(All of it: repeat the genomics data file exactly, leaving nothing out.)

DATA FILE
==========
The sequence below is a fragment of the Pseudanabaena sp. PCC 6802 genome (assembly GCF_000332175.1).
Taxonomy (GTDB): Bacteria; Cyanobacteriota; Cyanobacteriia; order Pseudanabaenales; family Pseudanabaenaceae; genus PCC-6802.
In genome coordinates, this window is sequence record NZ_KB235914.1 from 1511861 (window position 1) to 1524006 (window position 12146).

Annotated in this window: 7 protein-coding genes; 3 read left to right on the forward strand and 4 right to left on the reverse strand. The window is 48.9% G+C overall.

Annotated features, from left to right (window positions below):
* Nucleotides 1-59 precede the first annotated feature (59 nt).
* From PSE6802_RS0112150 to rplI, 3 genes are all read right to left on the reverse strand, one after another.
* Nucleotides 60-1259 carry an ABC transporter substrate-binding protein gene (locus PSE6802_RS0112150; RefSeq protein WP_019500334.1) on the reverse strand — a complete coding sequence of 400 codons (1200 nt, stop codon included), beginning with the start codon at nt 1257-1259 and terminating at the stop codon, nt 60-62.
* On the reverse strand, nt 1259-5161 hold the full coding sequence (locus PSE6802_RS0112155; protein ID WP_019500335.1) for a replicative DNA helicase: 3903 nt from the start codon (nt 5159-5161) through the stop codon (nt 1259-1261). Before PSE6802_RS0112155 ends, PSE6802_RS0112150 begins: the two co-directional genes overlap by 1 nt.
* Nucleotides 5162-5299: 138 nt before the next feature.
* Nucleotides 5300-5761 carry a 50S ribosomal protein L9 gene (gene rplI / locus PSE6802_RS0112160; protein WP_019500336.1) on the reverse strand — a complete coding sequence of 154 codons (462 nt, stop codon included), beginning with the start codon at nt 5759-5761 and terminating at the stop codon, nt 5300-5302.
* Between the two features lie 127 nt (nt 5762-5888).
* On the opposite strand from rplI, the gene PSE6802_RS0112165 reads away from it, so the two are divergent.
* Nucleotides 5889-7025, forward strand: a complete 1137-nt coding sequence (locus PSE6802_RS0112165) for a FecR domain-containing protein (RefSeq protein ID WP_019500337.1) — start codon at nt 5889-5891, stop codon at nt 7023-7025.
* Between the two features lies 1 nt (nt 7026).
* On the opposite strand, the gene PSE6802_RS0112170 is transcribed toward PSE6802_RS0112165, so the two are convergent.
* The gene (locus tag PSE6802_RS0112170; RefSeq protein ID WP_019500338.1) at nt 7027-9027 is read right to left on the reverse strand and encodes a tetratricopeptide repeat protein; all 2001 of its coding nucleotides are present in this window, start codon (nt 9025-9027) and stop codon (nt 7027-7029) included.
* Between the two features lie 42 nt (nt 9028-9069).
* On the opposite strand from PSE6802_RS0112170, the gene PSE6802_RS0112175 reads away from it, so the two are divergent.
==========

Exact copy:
The sequence below is a fragment of the Pseudanabaena sp. PCC 6802 genome (assembly GCF_000332175.1).
Taxonomy (GTDB): Bacteria; Cyanobacteriota; Cyanobacteriia; order Pseudanabaenales; family Pseudanabaenaceae; genus PCC-6802.
In genome coordinates, this window is sequence record NZ_KB235914.1 from 1511861 (window position 1) to 1524006 (window position 12146).

Annotated in this window: 7 protein-coding genes; 3 read left to right on the forward strand and 4 right to left on the reverse strand. The window is 48.9% G+C overall.

Annotated features, from left to right (window positions below):
* Nucleotides 1-59 precede the first annotated feature (59 nt).
* From PSE6802_RS0112150 to rplI, 3 genes are all read right to left on the reverse strand, one after another.
* Nucleotides 60-1259 carry an ABC transporter substrate-binding protein gene (locus PSE6802_RS0112150; RefSeq protein WP_019500334.1) on the reverse strand — a complete coding sequence of 400 codons (1200 nt, stop codon included), beginning with the start codon at nt 1257-1259 and terminating at the stop codon, nt 60-62.
* On the reverse strand, nt 1259-5161 hold the full coding sequence (locus PSE6802_RS0112155; protein ID WP_019500335.1) for a replicative DNA helicase: 3903 nt from the start codon (nt 5159-5161) through the stop codon (nt 1259-1261). Before PSE6802_RS0112155 ends, PSE6802_RS0112150 begins: the two co-directional genes overlap by 1 nt.
* Nucleotides 5162-5299: 138 nt before the next feature.
* Nucleotides 5300-5761 carry a 50S ribosomal protein L9 gene (gene rplI / locus PSE6802_RS0112160; protein WP_019500336.1) on the reverse strand — a complete coding sequence of 154 codons (462 nt, stop codon included), beginning with the start codon at nt 5759-5761 and terminating at the stop codon, nt 5300-5302.
* Between the two features lie 127 nt (nt 5762-5888).
* On the opposite strand from rplI, the gene PSE6802_RS0112165 reads away from it, so the two are divergent.
* Nucleotides 5889-7025, forward strand: a complete 1137-nt coding sequence (locus PSE6802_RS0112165) for a FecR domain-containing protein (RefSeq protein ID WP_019500337.1) — start codon at nt 5889-5891, stop codon at nt 7023-7025.
* Between the two features lies 1 nt (nt 7026).
* On the opposite strand, the gene PSE6802_RS0112170 is transcribed toward PSE6802_RS0112165, so the two are convergent.
* The gene (locus tag PSE6802_RS0112170; RefSeq protein ID WP_019500338.1) at nt 7027-9027 is read right to left on the reverse strand and encodes a tetratricopeptide repeat protein; all 2001 of its coding nucleotides are present in this window, start codon (nt 9025-9027) and stop codon (nt 7027-7029) included.
* Between the two features lie 42 nt (nt 9028-9069).
* On the opposite strand from PSE6802_RS0112170, the gene PSE6802_RS0112175 reads away from it, so the two are divergent.